Caution: Objects In The Mirror May Appear Larger Than Life
This summer, as the above photo attests, is no exception. The way these mirrors are designed seems to be an ideal habitat for certain types of small (thank goodness) spiders. Obviously, there is the mirror itself, but more appealing is the plastic housing that surrounds it. For the busy arachnid on the go, nothing beats an aerodynamic, virtually unbreakable shelter for when the weather forecast or highway speeds become threatening.
There must be millions of these trucks (and their mirrors) on the road, so I figured that I can't possibly be the only one who has observed this phenomena. True enough, a quick search on Google finds truck owners who have also found spiders in their mirrors - and some seem none too pleased about it.
As for myself, I don't mind having a little (literally) company as I make my rounds. I have noticed that sometimes, first thing in the morning, the resident spider will have spun a little web the night before. Here's a shot from July of 2008, six years ago, almost to the day. Another year, another truck, another spider:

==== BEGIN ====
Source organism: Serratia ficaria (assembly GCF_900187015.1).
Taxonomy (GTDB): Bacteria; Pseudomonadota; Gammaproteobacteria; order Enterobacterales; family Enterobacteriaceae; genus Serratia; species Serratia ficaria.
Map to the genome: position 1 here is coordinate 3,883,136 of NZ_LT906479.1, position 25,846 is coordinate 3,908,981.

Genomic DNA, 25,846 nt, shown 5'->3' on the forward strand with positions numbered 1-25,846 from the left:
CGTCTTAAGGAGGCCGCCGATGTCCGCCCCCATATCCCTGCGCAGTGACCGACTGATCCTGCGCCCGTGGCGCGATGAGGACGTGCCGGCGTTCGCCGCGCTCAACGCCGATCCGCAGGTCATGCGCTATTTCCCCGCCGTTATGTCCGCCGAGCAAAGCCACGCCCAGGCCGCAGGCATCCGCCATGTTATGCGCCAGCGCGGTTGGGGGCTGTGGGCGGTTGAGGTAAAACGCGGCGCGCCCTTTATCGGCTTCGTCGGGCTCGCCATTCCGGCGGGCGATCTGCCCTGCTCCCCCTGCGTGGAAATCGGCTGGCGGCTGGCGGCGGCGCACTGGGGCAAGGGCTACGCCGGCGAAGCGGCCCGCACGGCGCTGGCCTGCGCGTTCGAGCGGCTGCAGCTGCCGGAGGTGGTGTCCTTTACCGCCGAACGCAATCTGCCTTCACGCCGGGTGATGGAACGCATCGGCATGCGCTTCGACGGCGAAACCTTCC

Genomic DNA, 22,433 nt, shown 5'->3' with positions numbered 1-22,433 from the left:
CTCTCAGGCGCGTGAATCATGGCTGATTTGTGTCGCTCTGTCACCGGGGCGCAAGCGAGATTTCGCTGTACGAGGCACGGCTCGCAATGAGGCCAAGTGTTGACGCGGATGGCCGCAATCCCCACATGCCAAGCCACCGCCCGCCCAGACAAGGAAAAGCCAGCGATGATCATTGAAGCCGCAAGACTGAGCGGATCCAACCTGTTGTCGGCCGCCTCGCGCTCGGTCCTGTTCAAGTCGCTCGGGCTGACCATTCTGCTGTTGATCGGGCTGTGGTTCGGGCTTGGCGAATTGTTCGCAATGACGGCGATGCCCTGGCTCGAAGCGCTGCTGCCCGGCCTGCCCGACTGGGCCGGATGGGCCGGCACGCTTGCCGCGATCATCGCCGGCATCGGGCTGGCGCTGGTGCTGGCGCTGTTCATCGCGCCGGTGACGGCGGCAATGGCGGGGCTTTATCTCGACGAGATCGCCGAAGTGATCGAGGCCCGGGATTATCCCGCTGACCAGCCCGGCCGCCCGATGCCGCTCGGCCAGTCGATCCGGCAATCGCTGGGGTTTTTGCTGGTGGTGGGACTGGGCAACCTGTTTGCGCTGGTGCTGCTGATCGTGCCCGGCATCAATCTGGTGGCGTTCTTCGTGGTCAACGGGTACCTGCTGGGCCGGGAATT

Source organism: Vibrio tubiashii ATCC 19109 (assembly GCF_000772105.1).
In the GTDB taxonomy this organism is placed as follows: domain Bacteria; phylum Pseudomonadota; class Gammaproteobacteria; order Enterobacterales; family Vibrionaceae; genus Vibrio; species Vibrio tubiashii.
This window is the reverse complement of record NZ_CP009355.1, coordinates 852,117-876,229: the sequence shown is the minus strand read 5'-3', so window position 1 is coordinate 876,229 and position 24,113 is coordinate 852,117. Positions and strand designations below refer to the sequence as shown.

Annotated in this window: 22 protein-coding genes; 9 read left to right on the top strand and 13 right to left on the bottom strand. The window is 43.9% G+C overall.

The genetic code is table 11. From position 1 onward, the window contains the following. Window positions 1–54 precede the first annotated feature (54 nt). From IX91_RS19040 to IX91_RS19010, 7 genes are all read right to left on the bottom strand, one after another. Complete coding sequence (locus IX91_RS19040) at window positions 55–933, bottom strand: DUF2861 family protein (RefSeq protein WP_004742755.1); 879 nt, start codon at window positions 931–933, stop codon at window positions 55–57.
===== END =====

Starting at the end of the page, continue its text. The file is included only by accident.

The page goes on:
The spider will smartly construct it's web within the bounds of the plastic housing and wait for its prey to come along. I'm assuming that this species of spider is comfortable in such a highly engineered setting, and is successful in getting regular meals. This is exciting, because for all I know I could be witnessing a tiny evolutionary step forward in the spider kingdom. Will such incremental behavioral adaptations favor the savvy spider that has learned to hitch it's wagon (so to speak) to one of the millions of cars that are now rolling around the Earth?
Or maybe not. There have been times where the spider will inexplicably not run for cover after the opening and/or the closing of the door. At times like this I have observed the spider, hanging on tight, as the web flaps in the wind as I drive down the road. Eventually, I assume, at the first opportunity he or she dizzily retreats for cover, or falls off along the way. I'm ashamed to admit that I don't keep track of their comings and goings nearly as closely as I could.
Ashamed, because I'm reminded again that there are extraordinarily famous tales about spiders out there, and maybe I (and my truck) need to slow down, and get to know our tiny summertime traveler a little better. For the time being, E.B. White's legacy is safe.